, Volume 54, Issue 11, pp 1127-1136
Date: 12 May 2005

Tumor counterattack: fact or fiction?

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Cancer development relies on a variety of mechanisms that facilitate tumor growth despite the presence of a functioning immune system. Understanding these mechanisms may foster novel therapeutic approaches for oncology and organ transplantation. By expression of the apoptosis-inducing protein CD95L (FasL, APO-1L, CD178), tumors may eliminate tumor-infiltrating lymphocytes and suppress anti-tumor immune responses, a phenomenon called “tumor counterattack”. On the one hand, preliminary evidence of tumor counterattack in human tumors exists, and CD95L expression can prevent T-cell responses in vitro. On the other hand, CD95L-expressing tumors are rapidly rejected and induce inflammation in mice. Here, we summarize and discuss the consequences of CD95L expression of tumor cells and its contribution to immune escape.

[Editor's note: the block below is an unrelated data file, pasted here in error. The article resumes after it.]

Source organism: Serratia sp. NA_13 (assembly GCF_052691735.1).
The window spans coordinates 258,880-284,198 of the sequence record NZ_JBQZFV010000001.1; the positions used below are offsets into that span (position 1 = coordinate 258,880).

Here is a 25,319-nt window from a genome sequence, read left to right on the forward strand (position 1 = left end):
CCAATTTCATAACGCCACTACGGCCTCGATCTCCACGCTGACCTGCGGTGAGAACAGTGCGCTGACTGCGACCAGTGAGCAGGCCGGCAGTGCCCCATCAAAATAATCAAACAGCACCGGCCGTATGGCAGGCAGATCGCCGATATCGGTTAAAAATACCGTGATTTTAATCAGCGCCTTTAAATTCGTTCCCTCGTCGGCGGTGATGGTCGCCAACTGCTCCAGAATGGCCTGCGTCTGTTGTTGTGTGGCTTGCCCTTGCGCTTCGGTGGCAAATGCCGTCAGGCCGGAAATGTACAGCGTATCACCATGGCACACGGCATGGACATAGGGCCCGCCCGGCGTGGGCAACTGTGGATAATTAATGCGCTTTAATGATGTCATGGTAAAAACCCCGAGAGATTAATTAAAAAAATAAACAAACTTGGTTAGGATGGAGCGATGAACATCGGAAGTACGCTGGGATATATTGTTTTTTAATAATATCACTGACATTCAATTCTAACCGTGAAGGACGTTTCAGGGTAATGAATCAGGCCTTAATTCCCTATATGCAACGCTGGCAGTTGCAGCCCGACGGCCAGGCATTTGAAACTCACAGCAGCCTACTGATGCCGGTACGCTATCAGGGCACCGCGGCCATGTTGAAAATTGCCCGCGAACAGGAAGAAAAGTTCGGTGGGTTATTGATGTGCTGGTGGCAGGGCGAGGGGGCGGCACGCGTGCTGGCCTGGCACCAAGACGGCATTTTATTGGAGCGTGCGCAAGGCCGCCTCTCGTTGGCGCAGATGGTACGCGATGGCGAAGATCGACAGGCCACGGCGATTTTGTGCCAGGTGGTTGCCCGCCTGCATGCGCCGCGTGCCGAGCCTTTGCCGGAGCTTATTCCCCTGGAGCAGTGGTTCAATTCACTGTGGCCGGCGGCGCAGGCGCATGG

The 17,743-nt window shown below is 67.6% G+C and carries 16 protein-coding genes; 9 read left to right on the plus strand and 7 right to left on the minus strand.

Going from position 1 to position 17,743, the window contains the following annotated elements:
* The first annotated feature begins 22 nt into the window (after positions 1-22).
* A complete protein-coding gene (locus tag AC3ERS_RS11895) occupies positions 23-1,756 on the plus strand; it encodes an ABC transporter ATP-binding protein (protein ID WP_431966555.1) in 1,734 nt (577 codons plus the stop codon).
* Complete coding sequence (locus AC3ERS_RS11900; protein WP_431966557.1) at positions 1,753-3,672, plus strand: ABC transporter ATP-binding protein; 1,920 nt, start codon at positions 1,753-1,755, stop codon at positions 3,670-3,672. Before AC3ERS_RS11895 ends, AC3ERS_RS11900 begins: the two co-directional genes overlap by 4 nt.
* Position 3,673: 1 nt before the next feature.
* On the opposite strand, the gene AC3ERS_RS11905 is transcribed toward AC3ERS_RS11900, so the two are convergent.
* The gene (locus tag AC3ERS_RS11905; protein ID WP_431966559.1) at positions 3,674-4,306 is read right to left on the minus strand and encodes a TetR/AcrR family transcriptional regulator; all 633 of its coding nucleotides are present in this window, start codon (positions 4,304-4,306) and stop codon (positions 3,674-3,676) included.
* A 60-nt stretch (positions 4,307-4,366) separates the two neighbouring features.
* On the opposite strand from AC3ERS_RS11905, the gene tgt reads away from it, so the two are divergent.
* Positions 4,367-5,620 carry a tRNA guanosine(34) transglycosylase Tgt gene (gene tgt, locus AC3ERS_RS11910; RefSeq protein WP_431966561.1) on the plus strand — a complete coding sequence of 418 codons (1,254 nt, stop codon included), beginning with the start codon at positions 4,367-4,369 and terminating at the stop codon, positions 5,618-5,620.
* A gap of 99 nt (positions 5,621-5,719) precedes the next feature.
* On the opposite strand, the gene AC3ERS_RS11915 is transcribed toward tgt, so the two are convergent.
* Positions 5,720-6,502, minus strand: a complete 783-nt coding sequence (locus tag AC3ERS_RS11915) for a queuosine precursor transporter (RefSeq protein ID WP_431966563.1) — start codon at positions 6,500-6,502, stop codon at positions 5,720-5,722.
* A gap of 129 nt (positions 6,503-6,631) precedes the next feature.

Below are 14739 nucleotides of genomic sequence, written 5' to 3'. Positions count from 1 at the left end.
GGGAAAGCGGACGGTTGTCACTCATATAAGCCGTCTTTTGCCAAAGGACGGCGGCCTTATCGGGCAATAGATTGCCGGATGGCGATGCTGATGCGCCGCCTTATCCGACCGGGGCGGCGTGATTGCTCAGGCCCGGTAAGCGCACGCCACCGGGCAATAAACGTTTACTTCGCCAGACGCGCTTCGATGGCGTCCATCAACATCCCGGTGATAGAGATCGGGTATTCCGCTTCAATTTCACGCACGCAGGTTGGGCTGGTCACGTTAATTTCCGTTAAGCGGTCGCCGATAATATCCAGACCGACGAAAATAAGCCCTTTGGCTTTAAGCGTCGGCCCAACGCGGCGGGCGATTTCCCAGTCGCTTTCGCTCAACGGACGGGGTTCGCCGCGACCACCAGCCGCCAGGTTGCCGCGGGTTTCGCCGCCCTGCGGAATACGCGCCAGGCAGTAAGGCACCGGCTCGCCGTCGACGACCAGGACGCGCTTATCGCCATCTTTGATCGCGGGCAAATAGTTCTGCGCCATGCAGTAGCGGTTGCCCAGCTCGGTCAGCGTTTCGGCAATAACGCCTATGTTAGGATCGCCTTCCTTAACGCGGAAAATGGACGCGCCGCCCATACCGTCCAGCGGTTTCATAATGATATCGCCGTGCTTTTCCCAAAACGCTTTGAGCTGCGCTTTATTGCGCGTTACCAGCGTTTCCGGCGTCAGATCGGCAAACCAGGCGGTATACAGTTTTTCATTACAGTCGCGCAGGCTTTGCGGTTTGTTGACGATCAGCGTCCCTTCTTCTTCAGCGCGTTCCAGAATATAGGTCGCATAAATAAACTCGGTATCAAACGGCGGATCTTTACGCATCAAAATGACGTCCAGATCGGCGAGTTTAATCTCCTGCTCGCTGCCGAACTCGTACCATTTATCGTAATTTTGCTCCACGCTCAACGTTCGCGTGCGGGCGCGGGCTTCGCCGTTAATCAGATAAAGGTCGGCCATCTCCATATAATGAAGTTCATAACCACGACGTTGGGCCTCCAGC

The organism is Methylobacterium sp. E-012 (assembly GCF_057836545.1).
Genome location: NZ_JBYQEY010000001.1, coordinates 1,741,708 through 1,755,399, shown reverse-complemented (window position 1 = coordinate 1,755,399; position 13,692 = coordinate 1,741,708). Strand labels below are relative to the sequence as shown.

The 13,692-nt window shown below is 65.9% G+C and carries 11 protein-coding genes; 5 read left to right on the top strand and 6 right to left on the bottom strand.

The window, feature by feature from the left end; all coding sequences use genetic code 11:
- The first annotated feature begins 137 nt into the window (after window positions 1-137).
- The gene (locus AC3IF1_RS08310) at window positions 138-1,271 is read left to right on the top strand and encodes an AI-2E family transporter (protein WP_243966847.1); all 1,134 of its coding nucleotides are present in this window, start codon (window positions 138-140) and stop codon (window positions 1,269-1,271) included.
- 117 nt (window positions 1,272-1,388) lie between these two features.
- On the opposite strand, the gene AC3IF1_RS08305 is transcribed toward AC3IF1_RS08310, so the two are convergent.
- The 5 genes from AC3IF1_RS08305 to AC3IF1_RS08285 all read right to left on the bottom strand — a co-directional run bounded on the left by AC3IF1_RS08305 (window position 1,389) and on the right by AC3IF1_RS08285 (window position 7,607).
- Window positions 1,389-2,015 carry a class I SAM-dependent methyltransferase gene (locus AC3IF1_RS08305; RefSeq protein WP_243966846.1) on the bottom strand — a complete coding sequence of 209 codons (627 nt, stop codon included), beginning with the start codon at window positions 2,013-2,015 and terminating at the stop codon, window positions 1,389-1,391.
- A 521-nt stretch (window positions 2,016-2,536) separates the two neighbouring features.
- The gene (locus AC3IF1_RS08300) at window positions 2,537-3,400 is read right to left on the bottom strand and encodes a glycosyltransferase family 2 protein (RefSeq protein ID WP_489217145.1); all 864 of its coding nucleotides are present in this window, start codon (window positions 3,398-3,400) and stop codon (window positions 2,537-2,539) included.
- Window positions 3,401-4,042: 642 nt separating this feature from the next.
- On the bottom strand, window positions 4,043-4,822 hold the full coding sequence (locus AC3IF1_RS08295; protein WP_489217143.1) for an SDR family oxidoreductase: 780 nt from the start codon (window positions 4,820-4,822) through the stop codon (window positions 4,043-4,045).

This article is a symposium paper from the conference “Tumor Escape and Its Determinants”, held in Salzburg, Austria, on 10–13 October 2004.